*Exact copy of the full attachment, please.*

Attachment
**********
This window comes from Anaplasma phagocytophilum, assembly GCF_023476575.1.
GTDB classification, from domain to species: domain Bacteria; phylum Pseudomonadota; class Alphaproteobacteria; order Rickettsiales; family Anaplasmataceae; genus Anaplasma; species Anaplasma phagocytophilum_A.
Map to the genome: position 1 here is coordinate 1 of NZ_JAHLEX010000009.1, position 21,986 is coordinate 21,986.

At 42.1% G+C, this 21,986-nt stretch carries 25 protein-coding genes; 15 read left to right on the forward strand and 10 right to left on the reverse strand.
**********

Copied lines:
This window comes from Anaplasma phagocytophilum, assembly GCF_023476575.1.
GTDB classification, from domain to species: domain Bacteria; phylum Pseudomonadota; class Alphaproteobacteria; order Rickettsiales; family Anaplasmataceae; genus Anaplasma; species Anaplasma phagocytophilum_A.
Map to the genome: position 1 here is coordinate 1 of NZ_JAHLEX010000009.1, position 21,986 is coordinate 21,986.

At 42.1% G+C, this 21,986-nt stretch carries 25 protein-coding genes; 15 read left to right on the forward strand and 10 right to left on the reverse strand.